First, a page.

“Don’t Let the Cat Out of the Job Search Bag” — 6 Ways To Keep Your Job Search a Secret

top secret laptop

Canva / Fairygodboss Staff

Rachel Pelta for FlexJobs
Rachel Pelta for FlexJobs
April 16, 2024 at 11:39AM UTC
It’s almost always easier to find a new job when you already have one. The challenge, though, is that you need to keep your job search a secret from your current boss. If they find out before you have an offer, things might get a little tense.
You can have a successful job search and keep it a secret until you’re ready to share the news. Here’s how to keep your job search under wrap.

Ways to Help You Keep Your Job Search a Secret

1. Keep up the good work.

Since you know you’re eventually moving on from the job, you might start slacking off without even realizing it. You might spend a little more time on social media and less time on your tasks. Or, you might start coming in late, leaving early, and taking an extra-long lunch!
But these actions could send a signal to your boss that you’re actively looking for a new job or that you’re not as engaged as you once were. And that could lead to problems at work — including being fired. 
Even if you’re beyond ready to quit, keep performing to the levels you always have. This way, when you do resign, your boss will still think of you as the professional they’ve come to know and is more likely to result in a positive reference from them in the future.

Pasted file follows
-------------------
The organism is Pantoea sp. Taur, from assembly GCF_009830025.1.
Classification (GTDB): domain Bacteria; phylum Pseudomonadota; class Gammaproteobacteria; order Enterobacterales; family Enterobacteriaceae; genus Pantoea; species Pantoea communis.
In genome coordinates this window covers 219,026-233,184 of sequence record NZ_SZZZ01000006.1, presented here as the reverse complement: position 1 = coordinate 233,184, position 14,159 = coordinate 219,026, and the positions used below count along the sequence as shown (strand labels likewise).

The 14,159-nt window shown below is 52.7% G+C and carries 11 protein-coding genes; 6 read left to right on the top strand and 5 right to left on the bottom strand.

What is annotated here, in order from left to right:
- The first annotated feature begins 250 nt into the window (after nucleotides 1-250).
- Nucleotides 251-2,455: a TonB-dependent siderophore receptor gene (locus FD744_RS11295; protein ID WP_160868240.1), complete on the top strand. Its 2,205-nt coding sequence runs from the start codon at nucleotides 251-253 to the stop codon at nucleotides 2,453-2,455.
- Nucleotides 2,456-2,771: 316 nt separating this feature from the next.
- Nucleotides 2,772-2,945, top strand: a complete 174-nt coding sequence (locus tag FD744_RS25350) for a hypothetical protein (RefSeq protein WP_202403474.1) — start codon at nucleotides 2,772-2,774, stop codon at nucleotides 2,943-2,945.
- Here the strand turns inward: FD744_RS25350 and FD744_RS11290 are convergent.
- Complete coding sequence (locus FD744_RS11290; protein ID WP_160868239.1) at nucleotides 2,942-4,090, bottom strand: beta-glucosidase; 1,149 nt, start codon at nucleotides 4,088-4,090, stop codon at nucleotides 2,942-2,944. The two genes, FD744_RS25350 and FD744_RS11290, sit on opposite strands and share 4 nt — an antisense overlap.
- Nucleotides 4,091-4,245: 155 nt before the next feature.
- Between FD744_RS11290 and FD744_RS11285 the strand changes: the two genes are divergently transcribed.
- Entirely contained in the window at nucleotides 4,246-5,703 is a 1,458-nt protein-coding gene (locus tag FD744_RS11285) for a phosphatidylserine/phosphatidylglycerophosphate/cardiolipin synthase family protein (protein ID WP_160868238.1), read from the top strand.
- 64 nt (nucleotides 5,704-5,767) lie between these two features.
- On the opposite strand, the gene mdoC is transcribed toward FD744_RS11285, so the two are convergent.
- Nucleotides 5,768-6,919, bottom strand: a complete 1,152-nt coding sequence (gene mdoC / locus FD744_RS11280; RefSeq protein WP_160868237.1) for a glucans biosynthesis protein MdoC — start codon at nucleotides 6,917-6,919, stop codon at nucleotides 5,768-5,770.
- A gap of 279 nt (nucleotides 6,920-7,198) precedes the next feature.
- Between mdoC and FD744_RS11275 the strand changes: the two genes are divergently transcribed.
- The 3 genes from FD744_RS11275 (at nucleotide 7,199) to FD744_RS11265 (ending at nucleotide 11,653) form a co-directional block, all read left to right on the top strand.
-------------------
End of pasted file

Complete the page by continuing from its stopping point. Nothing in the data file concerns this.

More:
2. Maintain boundaries.

There are only so many hours in the day. And because many of them are spent on the job, it can be tempting to conduct parts of your job search while you’re on the clock. But even a quick glance at an email or listening to a voicemail can let the cat out of your job search bag.
Maintain boundaries between your work and job search. Conduct all job search-related activities on your own devices, not company-issued ones. This includes not using your personal phone on the company’s servers or Wi-Fi connections. It is far too easy for an employer to see what websites (and job boards) you’ve been visiting during office hours and who you’ve been talking to.
Even if you work from home and use your own internet connection, your employer can still see all the emails in your company account, so only communicate with potential employers using your personal email address.

3. Interview after-hours.

If you work in an office, schedule your interviews outside of your workday—preferably before or after hours. First, it helps maintain the boundaries between work and your job search. If you’re always cutting out of the office for “an errand,” people may start to get suspicious.
This applies to virtual interviews too. If you work in an office, try to schedule interviews outside of the workday so you’re not constantly running to the car or coffee shop for 30 minutes at a time.
Second, having your interviews outside of work hours gives you the time to change into and out of your interview clothing. If you don’t work in a suit and tie kind of place and suddenly you’re dressed to the nines every few days, your boss will start to wonder what’s up.